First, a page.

Lobo was born in Venezuela and brought to Havana when he was barely a year old. His father began to work very young in what would later become the Bank of Venezuela. Thanks to his efforts and intelligence, he gradually rose to management of the company when he was only 22. One day he had the bad idea of denying a loan to Venezuelan dictator Cipriano Castro and ended up in jail. Released at last, after three months of confinement, he was evicted from Caracas.
In New York, where he settled, the North American Trust Company immediately offered him the position of administrator of their Havana branch. A company that soon became the National Bank of Cuba, but was neither national nor Cuban. It was already the year 1900.
His son Julio studied in the United States and graduated as an agricultural engineer. He returned to Cuba and, in 1920, undertook the general management of Galban, Lobo y Compañía –his father’s business—which was the beginning and launching pad of his sugar empire. He became one of the richest men in Cuba.
If as a family group, the Falla Bonet’s surpassed him, Lobo was above them as an individual owner. He came to own 16 sugar mills, 22 warehouses, a sugar brokerage firm, a radio communications agency, a bank, a shipping company, an airline, an insurance company and an oil company. He was the main seller of sugar on the world market.
In his book Los propietarios de Cuba [The Owners of Cuba], Guillermo Jiménez attributes to Lobo a personal fortune of $85 million, with assets estimated at one hundred million. Rathbone, his biographer, assures us in his book that if that fortune were measured in today’s dollars it would amount to no less than $5 billion.
However, in 1960, Lobo left Havana –he would say– with a small suitcase and a toothbrush. He settled in New York and continued in the sugar business, but never repeated his past exploits. When he died in 1983, his capital, Rathbone says, was estimated at $200,000. In fact, according to the biographer, very few of his generation prospered in exile.
Unlike the Falla Bonets who, when the Revolution triumphed, took no less than forty million dollars out of Cuba, Julio Lobo, a furious nationalist, continued to invest in the sugar industry and other companies, while continuing to expand his valuable art collection. After all, he knew he had always been smarter than his rivals… but that trust led him to take no precautions whatsoever.
He never wanted to intervene in politics, but he was a convinced opponent of Batista. He was a supporter of Batista’s removal, without caring who would succeed him.
In 1957 he gave 50,000 pesos to the “Accion Libertadora”, an anti-Batista organization, which in turn gave half of that money to the “26th of July Movement”. This led him to believe that he could make conditions on the Revolution.
Rathbone assures his readers that Ernesto Che Guevara showed him otherwise. He summoned him to his office. The guerrilla commander, who had become president of the National Bank of Cuba, told him that they had reviewed his accounts and that Che congratulated him for the efficiency of his companies, and for not owing a single penny to the Treasury, but he also told him that his assets would be intervened. He made him an offer: He could remain at the head of his sugar mills. In exchange, he would receive a salary from the State. Needless to say, Lobo refused. It was then that he packed his small suitcase.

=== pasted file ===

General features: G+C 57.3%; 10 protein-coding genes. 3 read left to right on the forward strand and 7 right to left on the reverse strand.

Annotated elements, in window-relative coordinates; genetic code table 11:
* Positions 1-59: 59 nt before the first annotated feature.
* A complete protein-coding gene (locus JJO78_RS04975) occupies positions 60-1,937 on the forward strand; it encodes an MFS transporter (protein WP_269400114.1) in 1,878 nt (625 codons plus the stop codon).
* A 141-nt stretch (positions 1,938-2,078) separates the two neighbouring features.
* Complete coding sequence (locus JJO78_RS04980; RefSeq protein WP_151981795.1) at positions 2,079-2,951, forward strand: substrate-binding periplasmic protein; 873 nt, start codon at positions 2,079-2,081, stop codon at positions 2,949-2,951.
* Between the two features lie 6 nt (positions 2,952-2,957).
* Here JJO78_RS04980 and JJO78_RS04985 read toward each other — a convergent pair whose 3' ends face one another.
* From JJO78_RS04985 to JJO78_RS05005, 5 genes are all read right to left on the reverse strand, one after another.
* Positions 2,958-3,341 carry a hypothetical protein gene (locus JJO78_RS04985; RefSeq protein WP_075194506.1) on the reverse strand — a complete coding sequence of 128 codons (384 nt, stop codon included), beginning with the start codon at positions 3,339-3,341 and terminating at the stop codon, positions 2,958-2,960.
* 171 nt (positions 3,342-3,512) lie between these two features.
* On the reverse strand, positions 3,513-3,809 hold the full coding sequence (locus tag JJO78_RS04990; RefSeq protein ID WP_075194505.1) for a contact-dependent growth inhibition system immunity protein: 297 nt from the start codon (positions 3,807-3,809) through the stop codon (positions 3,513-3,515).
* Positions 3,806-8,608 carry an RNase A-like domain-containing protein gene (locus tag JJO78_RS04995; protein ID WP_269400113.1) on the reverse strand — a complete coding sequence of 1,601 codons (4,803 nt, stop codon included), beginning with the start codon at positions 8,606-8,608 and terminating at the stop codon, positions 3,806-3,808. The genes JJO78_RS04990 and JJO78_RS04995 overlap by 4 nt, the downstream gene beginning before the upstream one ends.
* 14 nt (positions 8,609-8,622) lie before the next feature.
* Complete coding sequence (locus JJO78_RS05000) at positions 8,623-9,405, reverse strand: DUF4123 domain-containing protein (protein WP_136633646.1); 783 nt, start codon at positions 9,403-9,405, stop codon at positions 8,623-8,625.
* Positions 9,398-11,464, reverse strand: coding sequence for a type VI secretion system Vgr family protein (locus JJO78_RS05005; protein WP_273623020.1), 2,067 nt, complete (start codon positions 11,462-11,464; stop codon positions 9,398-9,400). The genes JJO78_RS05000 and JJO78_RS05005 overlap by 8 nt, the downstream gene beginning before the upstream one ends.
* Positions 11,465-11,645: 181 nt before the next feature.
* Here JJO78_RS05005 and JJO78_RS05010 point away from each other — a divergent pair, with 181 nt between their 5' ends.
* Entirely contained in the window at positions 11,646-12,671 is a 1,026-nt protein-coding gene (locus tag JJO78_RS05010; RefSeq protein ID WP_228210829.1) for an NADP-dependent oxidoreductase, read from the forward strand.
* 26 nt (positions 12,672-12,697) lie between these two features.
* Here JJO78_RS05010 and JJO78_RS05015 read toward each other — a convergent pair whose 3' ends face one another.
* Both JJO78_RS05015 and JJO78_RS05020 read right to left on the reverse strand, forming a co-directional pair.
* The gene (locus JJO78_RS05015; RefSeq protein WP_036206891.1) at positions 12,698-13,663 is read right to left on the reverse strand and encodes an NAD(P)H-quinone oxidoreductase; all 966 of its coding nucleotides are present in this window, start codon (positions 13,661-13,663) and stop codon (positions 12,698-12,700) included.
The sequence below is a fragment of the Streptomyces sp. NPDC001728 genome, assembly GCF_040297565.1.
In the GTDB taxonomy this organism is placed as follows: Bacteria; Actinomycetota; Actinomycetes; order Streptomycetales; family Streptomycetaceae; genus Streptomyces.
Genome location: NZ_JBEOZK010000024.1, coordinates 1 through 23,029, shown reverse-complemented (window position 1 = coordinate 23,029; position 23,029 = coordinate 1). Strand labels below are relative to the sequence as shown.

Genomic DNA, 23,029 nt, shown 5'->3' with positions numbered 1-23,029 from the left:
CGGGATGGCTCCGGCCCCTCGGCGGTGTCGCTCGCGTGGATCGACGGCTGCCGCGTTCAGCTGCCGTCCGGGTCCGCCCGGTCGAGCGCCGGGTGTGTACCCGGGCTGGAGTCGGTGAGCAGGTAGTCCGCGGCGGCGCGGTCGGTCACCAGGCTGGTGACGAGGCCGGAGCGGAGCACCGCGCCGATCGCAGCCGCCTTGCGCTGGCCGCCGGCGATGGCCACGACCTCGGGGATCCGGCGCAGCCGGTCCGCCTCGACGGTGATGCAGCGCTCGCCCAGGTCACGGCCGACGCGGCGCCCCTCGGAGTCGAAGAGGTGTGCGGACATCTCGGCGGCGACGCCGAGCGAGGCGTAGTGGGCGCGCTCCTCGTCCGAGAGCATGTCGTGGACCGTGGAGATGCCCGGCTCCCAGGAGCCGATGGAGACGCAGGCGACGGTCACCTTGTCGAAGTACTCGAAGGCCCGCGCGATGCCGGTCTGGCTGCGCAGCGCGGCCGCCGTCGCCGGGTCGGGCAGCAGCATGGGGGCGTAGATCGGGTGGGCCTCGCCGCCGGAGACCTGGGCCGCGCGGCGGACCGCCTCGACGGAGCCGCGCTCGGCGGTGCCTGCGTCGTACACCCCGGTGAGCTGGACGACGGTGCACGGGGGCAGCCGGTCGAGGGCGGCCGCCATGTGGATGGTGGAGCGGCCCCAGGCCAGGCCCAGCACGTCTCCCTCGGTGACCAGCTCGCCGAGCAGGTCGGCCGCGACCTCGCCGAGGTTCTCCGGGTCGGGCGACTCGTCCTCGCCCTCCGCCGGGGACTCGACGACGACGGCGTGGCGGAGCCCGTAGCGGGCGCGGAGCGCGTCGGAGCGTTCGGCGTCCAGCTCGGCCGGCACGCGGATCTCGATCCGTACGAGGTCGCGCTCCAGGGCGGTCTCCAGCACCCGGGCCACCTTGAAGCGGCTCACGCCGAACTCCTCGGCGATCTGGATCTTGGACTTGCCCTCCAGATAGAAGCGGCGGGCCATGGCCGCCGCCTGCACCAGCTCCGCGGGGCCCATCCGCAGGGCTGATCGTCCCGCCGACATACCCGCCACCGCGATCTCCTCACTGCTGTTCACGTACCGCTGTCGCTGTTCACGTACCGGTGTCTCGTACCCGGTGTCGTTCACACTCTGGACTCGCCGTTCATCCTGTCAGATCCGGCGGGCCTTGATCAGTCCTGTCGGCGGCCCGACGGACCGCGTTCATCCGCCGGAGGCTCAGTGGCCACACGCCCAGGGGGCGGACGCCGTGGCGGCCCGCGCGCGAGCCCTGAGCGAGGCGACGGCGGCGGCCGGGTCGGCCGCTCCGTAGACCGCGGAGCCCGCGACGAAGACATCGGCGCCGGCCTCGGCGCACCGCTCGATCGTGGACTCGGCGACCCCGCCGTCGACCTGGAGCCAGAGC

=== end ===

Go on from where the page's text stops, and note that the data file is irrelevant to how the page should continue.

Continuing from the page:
Lobo’s purchase, in 1958, of the three mills owned by Hershey was very controversial. This was a very expensive transaction, because, already in exile outside Cuba, his creditors demanded payment of the outstanding debt for those mills that were no longer his.
His specialized sugar library was the best and most complete in Cuba and perhaps in the whole world. His art gallery featured works by Da Vinci, Rafael, Miguel Ángel and Goya, among other great painters. His collection of incunabula and unique and rare books was famous.
He was obsessed with the personality of Napoleon and came to possess a large collection of relics and more than 200,000 documents, which he left in deposit to the nation and which are treasured today in the Napoleonic Museum in Havana.
He was also interested in Hispanic-American subjects. Lobo was a Renaissance man, says Rathbone, extremely curious, with a deep knowledge of business, the subject of sugar, politics and history, and an impressive general culture.
He never had a yacht of his own and barely a social life. He was a compulsive worker, up to 16 hours a day. His hobby was gardening. He also had a penchant for collecting Hollywood actresses. He had a long relationship with Joan Fontaine and even proposed to Bette Davis. On one occasion he ordered that one of his swimming pools be filled with perfumed water to entertain the movie star and synchronized swimming diva Esther Williams.
He spent his final years caring for his first wife, whom he had divorced many years earlier. By then he could only move his eyes. He asked to be buried in a guayabera. A Cuban flag covered his coffin. That was his wish.